TORONTO – LIVING – March is fraud awareness month. “The reality is that cyber-crime has become an increasingly problematic issue, not only for the financial services sector, but for other industries in Canada and around the globe,” said Adam Evans, vice-president risk management at RBC. “It takes a combined effort between organizations and consumers to prevent fraudsters and cyber scammers from getting their hands on your private information.”
Technology has made lives easier, connecting people and businesses in an unprecedented ways. But with the steady pace of advancement and change comes the heightened risk of fraud, particularly digital and online fraud. Words like “phishing” and “smishing” that did not exist a decade ago have entered our everyday lexicon.
According to the Canadian Banking Association, 72 per cent of Canadians use online and mobile banking as their primary means of banking, up from 52 per cent in 2012. It’s clear that Canadians are accepting of new and convenient banking and payment technologies but it’s important they know how to stay safe when using these tools.
“Empowering our clients and the public to protect themselves is one of the best lines of defense,” adds Evans. “As Canada’s largest bank we believe we have a responsibility to help educate the public on common cyber, fraud and privacy scams.”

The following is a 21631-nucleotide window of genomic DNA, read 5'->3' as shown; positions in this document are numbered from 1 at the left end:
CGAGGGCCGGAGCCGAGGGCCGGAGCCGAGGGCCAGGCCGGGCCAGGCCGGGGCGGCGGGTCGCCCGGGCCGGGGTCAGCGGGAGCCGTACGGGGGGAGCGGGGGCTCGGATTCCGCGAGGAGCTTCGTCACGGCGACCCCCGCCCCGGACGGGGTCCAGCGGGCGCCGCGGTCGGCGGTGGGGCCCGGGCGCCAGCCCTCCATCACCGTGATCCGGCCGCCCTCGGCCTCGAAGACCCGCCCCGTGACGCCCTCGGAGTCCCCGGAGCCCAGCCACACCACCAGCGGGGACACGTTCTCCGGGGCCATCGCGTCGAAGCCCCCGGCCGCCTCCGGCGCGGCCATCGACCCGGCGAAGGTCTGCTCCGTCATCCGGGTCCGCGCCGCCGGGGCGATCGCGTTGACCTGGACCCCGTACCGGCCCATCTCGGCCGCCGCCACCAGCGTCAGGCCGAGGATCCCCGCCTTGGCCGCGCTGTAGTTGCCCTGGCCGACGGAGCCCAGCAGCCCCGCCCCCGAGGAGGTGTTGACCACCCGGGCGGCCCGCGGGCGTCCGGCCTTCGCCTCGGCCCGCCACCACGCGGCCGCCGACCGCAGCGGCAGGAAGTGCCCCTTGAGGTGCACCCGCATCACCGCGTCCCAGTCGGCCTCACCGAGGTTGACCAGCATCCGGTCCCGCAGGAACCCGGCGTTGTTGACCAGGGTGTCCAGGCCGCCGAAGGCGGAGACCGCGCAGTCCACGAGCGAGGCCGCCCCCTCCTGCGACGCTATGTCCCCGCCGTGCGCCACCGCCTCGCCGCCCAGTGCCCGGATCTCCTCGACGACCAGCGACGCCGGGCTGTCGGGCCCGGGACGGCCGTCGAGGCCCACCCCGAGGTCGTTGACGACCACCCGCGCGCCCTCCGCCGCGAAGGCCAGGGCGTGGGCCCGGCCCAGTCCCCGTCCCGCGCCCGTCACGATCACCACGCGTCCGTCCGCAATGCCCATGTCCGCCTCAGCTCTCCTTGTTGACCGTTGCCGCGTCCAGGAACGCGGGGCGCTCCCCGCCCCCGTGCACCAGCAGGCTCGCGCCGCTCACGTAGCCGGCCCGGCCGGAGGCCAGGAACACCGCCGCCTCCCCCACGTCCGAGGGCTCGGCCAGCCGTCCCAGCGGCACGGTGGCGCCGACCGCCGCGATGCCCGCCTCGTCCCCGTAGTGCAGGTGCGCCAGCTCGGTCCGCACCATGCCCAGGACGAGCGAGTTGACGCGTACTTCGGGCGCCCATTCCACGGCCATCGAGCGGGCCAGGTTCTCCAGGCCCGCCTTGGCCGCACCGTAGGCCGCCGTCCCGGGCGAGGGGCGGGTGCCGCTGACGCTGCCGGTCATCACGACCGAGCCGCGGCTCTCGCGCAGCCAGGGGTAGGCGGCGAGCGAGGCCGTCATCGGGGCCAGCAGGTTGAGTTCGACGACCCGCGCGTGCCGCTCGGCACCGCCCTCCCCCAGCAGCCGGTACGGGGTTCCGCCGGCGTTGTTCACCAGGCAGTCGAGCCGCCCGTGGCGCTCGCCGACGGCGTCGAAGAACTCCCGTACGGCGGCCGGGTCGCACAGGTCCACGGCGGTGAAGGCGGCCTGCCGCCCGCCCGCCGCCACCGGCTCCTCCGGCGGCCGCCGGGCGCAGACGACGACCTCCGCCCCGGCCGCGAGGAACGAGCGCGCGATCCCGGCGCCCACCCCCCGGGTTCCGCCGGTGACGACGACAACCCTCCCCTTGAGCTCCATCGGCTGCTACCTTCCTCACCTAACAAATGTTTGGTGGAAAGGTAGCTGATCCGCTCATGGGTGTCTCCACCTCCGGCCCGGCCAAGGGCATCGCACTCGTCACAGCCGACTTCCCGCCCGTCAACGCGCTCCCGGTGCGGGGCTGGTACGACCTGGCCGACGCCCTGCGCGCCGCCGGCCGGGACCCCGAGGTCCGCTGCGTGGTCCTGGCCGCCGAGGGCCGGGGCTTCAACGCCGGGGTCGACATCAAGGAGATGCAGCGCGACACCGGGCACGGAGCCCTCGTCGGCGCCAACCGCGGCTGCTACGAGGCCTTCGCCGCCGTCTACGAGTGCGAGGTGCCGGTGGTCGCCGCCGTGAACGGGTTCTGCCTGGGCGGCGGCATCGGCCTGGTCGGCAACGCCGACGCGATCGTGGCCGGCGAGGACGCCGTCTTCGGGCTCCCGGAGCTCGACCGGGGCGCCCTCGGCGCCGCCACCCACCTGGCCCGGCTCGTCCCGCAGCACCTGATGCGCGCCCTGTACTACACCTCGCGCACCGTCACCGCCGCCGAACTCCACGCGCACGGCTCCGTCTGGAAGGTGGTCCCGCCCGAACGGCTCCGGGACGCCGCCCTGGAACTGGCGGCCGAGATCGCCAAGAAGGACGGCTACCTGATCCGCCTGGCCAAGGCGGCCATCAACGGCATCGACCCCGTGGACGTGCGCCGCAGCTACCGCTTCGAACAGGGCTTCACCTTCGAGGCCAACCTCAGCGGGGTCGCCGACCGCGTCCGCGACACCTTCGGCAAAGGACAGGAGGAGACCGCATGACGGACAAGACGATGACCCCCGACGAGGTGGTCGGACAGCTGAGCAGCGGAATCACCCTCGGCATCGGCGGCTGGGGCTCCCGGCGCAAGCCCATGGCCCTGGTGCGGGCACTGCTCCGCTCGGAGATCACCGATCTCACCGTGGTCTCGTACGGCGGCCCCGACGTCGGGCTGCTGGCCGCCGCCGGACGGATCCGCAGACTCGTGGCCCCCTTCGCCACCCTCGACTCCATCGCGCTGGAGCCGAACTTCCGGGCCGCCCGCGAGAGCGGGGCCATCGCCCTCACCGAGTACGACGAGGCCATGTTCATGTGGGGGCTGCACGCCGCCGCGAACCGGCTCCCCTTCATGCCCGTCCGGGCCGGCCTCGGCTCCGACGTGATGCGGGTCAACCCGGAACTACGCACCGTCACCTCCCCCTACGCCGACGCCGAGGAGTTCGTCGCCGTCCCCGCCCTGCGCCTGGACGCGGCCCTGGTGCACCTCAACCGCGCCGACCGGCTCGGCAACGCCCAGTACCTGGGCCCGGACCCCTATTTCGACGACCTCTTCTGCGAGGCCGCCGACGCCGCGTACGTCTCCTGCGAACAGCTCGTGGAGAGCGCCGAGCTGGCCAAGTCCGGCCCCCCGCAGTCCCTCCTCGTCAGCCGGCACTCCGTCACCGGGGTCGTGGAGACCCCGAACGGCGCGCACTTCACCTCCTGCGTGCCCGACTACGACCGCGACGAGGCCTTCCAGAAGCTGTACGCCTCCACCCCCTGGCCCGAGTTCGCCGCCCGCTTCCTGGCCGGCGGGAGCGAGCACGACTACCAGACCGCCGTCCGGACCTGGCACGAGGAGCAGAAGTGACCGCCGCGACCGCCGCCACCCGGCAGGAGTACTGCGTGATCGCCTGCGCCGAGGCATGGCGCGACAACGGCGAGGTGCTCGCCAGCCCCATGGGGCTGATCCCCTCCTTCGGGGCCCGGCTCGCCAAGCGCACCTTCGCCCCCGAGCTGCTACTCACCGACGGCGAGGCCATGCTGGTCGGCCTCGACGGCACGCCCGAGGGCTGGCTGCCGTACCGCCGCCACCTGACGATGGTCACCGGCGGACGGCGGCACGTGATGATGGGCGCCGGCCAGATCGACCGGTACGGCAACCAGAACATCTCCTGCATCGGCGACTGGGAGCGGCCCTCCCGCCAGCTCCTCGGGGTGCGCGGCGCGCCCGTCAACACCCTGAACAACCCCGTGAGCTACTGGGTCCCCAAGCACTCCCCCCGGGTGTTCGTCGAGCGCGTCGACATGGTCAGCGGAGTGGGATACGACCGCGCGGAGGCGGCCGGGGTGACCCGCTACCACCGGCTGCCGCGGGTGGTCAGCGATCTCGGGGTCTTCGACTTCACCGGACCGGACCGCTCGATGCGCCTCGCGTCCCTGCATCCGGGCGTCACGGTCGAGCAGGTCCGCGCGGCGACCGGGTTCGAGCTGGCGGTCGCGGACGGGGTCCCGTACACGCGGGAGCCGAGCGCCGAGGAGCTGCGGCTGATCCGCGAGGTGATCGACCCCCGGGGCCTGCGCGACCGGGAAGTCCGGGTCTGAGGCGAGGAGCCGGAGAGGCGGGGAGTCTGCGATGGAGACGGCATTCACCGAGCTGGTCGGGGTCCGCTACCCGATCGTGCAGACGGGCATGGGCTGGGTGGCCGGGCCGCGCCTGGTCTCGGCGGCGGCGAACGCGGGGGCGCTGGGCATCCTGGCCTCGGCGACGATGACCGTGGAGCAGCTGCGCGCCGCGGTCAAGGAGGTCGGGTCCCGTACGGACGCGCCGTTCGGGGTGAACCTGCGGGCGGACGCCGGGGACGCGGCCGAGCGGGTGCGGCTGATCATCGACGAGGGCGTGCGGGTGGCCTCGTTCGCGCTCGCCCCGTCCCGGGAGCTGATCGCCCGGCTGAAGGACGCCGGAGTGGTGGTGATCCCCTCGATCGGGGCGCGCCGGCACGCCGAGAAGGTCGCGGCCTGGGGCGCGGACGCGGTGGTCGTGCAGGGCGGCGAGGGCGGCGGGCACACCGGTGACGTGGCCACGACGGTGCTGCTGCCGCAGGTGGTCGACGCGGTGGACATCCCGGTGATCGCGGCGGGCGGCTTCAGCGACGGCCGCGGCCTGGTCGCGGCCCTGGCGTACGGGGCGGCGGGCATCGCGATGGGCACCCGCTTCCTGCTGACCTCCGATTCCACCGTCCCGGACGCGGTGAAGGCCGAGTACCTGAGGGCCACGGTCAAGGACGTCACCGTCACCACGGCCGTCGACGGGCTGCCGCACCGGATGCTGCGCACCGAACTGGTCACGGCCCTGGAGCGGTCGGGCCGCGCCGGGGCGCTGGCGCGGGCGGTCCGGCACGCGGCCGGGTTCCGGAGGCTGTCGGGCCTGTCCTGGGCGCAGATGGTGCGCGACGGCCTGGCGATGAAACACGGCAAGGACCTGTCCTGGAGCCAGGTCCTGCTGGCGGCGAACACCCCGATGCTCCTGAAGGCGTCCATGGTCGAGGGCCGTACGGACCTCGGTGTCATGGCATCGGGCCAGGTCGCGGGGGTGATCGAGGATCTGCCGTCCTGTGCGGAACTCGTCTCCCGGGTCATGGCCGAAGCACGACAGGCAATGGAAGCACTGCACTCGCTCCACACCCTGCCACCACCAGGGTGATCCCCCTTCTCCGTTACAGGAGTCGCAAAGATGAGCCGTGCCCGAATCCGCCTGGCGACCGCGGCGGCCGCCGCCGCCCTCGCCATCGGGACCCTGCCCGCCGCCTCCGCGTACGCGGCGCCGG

Canadians can do their part to stay safe
Watch the RBC Be Cyber Smart video series; a collection of cyber awareness tips for individuals, families, youth and RBC clients:
- Choose powerful passwords. Use multiple passwords, change them frequently and use ones that include a mix of letters and numbers: all essential components of online safety.
- Don’t respond to unsolicited requests for confidential information. Be aware of schemes that ask for personal or financial information – they could be pretexting.
- Beware of the phish. Do not click on a link in an email, call a phone number, wire money or take any requested action, unless you first verify that a request is legitimate.
- Be cautious when sharing on social media. Be careful about including personal information online, on social networking sites and in email.
- Be wary of public Wi-Fi. Avoid using public Wi-Fi to online bank, online shop or access any confidential information.
- Keep your personal information private. Laptop and phone screens can easily be seen and your side of a phone conversation can be heard by everyone around you.
Perhaps the best advice of all is old adages. “If it seem too good to be true, it probably is”. Keeping yourself safe means taking the needed steps to do it.